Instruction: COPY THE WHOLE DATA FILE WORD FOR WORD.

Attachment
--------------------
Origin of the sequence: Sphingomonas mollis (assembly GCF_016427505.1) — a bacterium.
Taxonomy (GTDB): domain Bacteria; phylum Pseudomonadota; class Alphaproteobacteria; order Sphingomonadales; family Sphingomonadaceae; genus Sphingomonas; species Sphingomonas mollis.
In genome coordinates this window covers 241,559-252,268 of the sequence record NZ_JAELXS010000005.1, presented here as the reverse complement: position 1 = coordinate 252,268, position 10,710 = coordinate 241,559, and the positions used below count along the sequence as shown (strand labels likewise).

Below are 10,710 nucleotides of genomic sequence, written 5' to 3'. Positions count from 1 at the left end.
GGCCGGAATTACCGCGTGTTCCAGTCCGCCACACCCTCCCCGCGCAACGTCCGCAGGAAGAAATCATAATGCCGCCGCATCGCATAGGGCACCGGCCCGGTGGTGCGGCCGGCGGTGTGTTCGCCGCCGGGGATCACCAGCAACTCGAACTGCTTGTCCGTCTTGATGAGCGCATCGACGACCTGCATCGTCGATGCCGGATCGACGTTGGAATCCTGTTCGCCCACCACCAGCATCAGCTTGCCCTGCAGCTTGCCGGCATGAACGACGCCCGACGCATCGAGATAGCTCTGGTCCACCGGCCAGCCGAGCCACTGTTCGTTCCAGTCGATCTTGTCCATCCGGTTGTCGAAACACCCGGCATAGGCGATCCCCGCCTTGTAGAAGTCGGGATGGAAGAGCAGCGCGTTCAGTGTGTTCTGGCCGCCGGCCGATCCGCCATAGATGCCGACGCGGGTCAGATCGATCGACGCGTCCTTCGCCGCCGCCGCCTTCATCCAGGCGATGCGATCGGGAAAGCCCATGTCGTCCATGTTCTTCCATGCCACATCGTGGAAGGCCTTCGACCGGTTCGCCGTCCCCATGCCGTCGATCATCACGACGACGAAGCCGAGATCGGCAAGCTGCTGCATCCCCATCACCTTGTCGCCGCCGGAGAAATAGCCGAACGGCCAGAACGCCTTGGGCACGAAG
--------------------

Origin of the sequence: Sphingomonas mollis (assembly GCF_016427505.1) — a bacterium.
Taxonomy (GTDB): domain Bacteria; phylum Pseudomonadota; class Alphaproteobacteria; order Sphingomonadales; family Sphingomonadaceae; genus Sphingomonas; species Sphingomonas mollis.
In genome coordinates this window covers 241,559-252,268 of the sequence record NZ_JAELXS010000005.1, presented here as the reverse complement: position 1 = coordinate 252,268, position 10,710 = coordinate 241,559, and the positions used below count along the sequence as shown (strand labels likewise).

Below are 10,710 nucleotides of genomic sequence, written 5' to 3'. Positions count from 1 at the left end.
GGCCGGAATTACCGCGTGTTCCAGTCCGCCACACCCTCCCCGCGCAACGTCCGCAGGAAGAAATCATAATGCCGCCGCATCGCATAGGGCACCGGCCCGGTGGTGCGGCCGGCGGTGTGTTCGCCGCCGGGGATCACCAGCAACTCGAACTGCTTGTCCGTCTTGATGAGCGCATCGACGACCTGCATCGTCGATGCCGGATCGACGTTGGAATCCTGTTCGCCCACCACCAGCATCAGCTTGCCCTGCAGCTTGCCGGCATGAACGACGCCCGACGCATCGAGATAGCTCTGGTCCACCGGCCAGCCGAGCCACTGTTCGTTCCAGTCGATCTTGTCCATCCGGTTGTCGAAACACCCGGCATAGGCGATCCCCGCCTTGTAGAAGTCGGGATGGAAGAGCAGCGCGTTCAGTGTGTTCTGGCCGCCGGCCGATCCGCCATAGATGCCGACGCGGGTCAGATCGATCGACGCGTCCTTCGCCGCCGCCGCCTTCATCCAGGCGATGCGATCGGGAAAGCCCATGTCGTCCATGTTCTTCCATGCCACATCGTGGAAGGCCTTCGACCGGTTCGCCGTCCCCATGCCGTCGATCATCACGACGACGAAGCCGAGATCGGCAAGCTGCTGCATCCCCATCACCTTGTCGCCGCCGGAGAAATAGCCGAACGGCCAGAACGCCTTGGGCACGAAG